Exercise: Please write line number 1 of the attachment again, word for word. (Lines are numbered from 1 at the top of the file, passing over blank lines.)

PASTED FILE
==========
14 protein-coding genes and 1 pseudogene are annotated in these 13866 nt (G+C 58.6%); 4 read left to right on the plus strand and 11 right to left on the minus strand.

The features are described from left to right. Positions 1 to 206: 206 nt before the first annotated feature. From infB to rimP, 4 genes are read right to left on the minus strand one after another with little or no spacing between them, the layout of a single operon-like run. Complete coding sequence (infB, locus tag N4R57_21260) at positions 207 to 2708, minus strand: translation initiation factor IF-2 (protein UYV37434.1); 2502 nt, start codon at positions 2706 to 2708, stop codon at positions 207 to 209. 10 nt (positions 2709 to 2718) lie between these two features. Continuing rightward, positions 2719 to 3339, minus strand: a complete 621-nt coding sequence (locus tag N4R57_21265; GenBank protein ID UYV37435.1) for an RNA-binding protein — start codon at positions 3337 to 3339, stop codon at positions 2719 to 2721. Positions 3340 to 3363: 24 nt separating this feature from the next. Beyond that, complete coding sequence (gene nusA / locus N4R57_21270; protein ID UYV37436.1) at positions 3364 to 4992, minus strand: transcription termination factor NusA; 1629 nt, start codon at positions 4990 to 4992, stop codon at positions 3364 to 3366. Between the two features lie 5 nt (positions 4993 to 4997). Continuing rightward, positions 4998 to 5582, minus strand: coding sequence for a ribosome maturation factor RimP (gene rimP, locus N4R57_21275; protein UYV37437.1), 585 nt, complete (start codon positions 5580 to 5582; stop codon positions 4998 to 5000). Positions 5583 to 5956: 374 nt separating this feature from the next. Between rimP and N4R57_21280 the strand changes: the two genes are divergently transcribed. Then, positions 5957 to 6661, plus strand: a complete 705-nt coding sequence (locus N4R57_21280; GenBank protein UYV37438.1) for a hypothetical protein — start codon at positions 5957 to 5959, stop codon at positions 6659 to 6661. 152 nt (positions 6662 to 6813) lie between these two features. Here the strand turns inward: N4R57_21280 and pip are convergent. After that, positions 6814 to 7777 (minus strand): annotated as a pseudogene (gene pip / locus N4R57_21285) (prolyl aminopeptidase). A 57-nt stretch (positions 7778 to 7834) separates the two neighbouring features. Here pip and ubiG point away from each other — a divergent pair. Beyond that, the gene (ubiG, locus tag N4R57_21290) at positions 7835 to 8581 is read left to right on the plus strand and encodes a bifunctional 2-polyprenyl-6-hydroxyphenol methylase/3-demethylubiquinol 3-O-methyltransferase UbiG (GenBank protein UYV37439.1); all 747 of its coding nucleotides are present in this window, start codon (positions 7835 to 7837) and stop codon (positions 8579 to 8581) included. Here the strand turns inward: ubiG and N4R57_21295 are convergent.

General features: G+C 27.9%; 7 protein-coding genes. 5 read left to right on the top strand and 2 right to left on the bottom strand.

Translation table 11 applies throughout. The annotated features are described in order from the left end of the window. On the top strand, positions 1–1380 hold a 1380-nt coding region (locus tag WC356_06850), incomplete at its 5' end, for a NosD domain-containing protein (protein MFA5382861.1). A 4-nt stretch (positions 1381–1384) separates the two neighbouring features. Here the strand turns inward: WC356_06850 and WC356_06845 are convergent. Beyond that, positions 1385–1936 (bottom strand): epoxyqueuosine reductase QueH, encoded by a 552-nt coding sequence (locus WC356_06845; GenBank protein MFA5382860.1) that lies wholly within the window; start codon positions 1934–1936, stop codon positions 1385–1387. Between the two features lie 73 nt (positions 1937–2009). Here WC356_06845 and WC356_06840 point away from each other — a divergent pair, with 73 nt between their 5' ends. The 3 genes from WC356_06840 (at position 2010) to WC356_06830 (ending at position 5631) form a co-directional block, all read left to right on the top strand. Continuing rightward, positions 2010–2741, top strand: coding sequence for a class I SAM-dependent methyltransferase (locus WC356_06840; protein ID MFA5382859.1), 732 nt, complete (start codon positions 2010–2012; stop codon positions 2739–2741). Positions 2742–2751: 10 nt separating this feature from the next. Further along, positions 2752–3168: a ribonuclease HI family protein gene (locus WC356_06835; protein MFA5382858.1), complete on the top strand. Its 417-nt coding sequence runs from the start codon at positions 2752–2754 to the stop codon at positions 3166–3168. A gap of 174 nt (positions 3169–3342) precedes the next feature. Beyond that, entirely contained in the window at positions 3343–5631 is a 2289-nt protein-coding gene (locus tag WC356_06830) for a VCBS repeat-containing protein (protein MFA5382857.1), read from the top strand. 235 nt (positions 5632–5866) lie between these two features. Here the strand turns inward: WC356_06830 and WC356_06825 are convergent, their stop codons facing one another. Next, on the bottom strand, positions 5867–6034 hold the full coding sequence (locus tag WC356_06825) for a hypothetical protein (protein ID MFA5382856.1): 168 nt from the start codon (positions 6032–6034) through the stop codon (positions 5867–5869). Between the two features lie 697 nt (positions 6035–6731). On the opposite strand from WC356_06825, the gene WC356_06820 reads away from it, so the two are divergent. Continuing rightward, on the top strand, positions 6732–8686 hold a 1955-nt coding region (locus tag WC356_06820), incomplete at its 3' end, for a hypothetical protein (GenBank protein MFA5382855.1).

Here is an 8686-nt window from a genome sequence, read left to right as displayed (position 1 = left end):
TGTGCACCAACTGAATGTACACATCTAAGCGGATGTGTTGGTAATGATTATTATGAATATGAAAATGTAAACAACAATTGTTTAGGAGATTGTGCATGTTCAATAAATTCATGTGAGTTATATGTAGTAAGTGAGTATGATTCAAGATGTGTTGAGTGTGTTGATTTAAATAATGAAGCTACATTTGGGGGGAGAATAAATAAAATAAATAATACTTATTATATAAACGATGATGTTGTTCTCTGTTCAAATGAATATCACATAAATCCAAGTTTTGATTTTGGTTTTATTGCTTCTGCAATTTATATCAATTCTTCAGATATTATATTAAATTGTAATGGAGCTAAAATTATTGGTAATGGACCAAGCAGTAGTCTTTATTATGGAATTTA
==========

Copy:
14 protein-coding genes and 1 pseudogene are annotated in these 13866 nt (G+C 58.6%); 4 read left to right on the plus strand and 11 right to left on the minus strand.